Freedom Communications has agreed to sell the Clovis News Journal, Portales News-Tribune, Quay County Sun and their affiliated publications to Clovis Media Inc., Publisher Ray Sullivan told newspaper employees Tuesday afternoon.
All 60 full-time and two part-time associates will retain their jobs in ownership transition, expected to take place before the end of February, Sullivan said, and their base pay would remain the same.
Freedom Communications’ Chief Executive Officer Mitch Stern said, “This transaction furthers our goal of providing value for our shareholders while at the same time adding to the company’s financial strength. It also serves to optimize the geographical alignment of our properties, giving us greater abilities to create efficiencies.”
He added: “The leadership of Clovis Media is keenly aware of the important role that newspapers play in their communities and shares our view that a newspaper must be strong in its commitment to providing the community with accurate and timely information and serving as an active steward of the values of the community.”
Gary Stevenson, a principal in Clovis Media Inc., said, “We are extremely excited to be in New Mexico and associated with such wonderful papers. We look forward to continue serving our communities with quality and integrity.”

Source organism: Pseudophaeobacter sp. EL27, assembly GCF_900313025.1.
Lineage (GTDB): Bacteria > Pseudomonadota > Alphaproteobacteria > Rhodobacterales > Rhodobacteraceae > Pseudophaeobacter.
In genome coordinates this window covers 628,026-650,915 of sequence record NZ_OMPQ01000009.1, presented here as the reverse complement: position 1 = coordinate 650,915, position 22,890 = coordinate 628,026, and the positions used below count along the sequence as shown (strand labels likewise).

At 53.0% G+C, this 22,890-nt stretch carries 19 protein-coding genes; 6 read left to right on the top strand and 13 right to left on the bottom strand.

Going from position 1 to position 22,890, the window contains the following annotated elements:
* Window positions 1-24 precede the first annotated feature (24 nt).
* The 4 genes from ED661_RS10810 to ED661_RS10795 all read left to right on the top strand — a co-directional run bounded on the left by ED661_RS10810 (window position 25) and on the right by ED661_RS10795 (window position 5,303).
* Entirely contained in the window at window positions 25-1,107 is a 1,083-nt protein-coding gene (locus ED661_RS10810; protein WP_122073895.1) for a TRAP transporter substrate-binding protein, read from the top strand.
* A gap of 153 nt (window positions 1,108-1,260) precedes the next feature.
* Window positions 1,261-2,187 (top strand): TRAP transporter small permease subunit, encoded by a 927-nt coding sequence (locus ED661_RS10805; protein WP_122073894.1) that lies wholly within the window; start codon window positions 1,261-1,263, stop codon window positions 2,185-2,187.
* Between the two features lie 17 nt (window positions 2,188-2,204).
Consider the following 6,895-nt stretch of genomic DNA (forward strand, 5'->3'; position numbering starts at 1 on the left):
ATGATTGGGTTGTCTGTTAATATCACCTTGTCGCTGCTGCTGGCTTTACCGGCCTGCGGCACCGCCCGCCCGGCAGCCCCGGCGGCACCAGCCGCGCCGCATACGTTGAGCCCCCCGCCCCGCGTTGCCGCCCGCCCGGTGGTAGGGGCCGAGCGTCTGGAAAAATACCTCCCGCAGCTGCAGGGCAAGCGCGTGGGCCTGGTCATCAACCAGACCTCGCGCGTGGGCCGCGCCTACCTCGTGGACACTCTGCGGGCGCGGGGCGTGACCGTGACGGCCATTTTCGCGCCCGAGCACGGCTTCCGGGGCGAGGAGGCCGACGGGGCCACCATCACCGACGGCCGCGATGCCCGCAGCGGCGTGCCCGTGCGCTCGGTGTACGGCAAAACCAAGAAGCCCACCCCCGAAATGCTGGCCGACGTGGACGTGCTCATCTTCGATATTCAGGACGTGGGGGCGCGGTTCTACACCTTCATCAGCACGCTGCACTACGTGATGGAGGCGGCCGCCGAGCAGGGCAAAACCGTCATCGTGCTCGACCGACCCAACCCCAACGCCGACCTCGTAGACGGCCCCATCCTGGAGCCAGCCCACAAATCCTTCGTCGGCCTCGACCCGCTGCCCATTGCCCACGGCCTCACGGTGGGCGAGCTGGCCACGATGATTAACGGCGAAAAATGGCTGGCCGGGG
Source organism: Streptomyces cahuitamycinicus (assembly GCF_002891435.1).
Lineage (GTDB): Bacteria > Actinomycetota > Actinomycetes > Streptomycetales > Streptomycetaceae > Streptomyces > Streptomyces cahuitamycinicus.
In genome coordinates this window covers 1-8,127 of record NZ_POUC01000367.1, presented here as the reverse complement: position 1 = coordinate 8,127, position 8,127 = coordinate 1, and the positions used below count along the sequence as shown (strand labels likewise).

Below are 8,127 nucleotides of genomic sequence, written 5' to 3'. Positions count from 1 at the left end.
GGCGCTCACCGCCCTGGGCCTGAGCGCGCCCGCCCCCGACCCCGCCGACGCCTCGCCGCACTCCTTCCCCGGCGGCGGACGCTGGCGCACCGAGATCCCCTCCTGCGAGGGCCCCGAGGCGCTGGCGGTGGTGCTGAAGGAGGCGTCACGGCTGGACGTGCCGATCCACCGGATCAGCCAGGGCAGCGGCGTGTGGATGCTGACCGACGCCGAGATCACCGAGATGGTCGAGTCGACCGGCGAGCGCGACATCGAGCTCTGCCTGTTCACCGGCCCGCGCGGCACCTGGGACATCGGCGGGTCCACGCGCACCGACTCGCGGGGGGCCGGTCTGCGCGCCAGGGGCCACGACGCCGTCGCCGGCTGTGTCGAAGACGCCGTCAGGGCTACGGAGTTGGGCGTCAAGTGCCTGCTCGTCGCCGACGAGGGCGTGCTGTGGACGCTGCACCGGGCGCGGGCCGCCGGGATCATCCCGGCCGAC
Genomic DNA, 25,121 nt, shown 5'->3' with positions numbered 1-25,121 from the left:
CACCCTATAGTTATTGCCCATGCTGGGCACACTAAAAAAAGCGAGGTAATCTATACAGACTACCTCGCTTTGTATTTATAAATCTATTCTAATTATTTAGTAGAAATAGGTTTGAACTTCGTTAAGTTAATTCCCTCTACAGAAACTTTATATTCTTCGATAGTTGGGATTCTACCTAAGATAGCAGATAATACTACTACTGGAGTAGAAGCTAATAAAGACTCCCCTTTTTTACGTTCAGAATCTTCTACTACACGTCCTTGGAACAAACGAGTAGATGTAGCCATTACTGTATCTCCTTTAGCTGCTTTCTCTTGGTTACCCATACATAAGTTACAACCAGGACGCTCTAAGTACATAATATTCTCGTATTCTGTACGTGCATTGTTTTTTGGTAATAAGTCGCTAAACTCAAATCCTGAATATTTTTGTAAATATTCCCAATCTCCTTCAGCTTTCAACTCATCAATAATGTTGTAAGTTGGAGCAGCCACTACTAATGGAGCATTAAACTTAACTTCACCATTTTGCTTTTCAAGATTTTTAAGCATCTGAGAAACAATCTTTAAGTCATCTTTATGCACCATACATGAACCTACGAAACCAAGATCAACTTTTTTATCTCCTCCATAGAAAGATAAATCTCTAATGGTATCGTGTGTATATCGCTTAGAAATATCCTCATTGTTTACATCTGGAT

Sullivan said, “The goal is once we close (the deal)... to make this as seamless as possible. They (the new owners) want to keep in place what we have: Good people doing good journalism.”
Spokespersons for Freedom Communications and Clovis Media Inc. declined to discuss the final sale price.
Freedom Communications, which successfully emerged from bankruptcy reorganization approved in March 2010, sold The Tribune, a 6,800 circulation newspaper in Seymour, Ind., on Jan. 12 to Home News Enterprises LLC in Columbus, Ind.
In a press release regarding the Clovis acquisition, Gary Stevenson said, “We are extremely excited to be in New Mexico and associated with such wonderful papers. We look forward to continue serving our communities with quality and integrity.”
Sullivan told employees he will remain as publisher and that it is business as usual for the newspaper and for the community. “The paper stays local.”
Olaf Frandsen, regional vice president of Freedom Communications, told employees gathered for the announcement that the Stevensons and Ellis “are not buying so they can turn around and flip it to make a large profit.”
“Their intention is to own the Clovis properties for a very long time,” he said.
Each paper will remain separate entities, Sullivan said, and the editorial pages will remain conservative.
“This feels good for us,’ he added. “They (the new owners) believe in local management and local people running their properties.
“I think it’s going to be a good marriage.”